I took those folded papers and folded them into fourths and with all my Girl Scout bookbinding skills I turned those folded papers into my very first diary. I honestly do not know what compelled me to begin chronicling my life, but each day before I went to bed I picked up the pencils my father also scavenged and set down the activities and thoughts of a short, overweight, badly permed, buck toothed adolescent who wore atrocious hand me downs and dark green prescription lenses in frames only a father could pick out.

My girl friends all had boyfriends by then, but I didn’t realize that I was such a tag along because my girl friends all really liked hanging around with me. Our main winter activities were listening to records and dancing in basement rec rooms, ice skating, bowling, movies, walking, babysitting, and going to my school’s social center. My closest girl friend and I would go to the Gimbel’s department store at the shopping center and spend hours picking out our favorite towels, sheets, silverware, dishes, etc.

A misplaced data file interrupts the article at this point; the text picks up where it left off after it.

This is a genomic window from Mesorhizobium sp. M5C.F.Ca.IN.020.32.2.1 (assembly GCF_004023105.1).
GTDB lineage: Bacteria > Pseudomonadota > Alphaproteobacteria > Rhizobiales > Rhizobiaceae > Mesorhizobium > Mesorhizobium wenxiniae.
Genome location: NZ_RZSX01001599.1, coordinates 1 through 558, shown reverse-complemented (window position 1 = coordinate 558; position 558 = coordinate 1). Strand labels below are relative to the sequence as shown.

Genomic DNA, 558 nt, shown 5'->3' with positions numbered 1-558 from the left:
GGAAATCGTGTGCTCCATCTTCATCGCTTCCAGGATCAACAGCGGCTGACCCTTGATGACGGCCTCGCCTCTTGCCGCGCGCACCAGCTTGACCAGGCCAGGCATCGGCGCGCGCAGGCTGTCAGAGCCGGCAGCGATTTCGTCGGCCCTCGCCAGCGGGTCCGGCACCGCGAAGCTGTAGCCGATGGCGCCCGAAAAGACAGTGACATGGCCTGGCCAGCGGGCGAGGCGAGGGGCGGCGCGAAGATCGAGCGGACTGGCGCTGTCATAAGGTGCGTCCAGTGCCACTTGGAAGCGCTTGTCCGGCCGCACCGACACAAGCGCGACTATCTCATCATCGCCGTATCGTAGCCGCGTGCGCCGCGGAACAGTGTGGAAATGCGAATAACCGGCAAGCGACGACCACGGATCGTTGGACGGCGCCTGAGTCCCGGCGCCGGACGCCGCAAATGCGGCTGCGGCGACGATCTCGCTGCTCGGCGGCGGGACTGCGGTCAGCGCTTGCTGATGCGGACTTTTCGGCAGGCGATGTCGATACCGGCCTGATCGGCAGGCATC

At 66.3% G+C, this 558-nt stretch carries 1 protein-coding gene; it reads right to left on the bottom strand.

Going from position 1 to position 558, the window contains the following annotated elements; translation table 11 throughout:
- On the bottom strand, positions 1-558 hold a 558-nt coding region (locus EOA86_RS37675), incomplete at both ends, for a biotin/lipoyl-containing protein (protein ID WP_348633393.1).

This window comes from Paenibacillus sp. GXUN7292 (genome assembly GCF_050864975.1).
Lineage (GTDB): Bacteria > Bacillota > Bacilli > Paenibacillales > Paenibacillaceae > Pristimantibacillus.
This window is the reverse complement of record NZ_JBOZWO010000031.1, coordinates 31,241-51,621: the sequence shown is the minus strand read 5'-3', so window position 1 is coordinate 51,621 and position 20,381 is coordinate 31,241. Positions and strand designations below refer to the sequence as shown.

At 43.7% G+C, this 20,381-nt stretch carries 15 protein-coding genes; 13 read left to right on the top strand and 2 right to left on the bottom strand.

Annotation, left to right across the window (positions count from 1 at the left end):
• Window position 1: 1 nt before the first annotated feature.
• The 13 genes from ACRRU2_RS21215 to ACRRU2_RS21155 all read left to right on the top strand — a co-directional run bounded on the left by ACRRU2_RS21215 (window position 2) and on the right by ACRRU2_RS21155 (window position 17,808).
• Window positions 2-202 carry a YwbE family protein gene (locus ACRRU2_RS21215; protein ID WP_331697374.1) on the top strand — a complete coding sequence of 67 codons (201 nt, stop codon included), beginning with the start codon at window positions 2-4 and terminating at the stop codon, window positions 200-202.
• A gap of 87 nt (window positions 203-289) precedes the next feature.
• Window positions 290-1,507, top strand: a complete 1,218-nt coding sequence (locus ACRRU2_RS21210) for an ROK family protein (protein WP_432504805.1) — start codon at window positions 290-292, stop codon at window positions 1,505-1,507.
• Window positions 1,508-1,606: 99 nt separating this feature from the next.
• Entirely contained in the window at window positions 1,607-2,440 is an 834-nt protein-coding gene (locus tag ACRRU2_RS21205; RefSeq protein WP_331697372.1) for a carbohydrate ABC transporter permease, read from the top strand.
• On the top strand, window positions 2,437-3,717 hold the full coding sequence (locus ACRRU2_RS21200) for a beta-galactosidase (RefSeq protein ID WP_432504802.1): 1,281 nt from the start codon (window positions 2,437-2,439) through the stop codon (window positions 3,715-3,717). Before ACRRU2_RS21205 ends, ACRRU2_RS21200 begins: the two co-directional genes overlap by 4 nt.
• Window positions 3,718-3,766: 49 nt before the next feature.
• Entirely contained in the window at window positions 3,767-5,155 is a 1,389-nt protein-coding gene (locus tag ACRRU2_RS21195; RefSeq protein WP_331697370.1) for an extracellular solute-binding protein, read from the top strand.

Social center was a Friday night school sponsored event which was chaperoned by an elderly couple from the neighborhood. The boys played basketball in the school gym, and the girls gathered in the music room and danced to the latest 45’s. We did the Twist, the Pony, the Locomotion and we even slow danced with each other. A couple of times a year it was just a large co-ed dance in the gym and then while my friends got asked to dance by boys in our class, I ended up sitting on the sidelines and since they all lived the opposite direction from school, I would walk home alone most of the time. One week a boy I liked named Terry asked me to dance. Wow! I was in heaven all weekend. That ended Monday morning during recess when I found out it was just a joke. Terry didn’t like me. I went home and snuck a few pre-dinner Oreos from the cookie jar. Why couldn’t comfort food be something like carrot sticks instead of something that would make you a future candidate for Weight Watchers?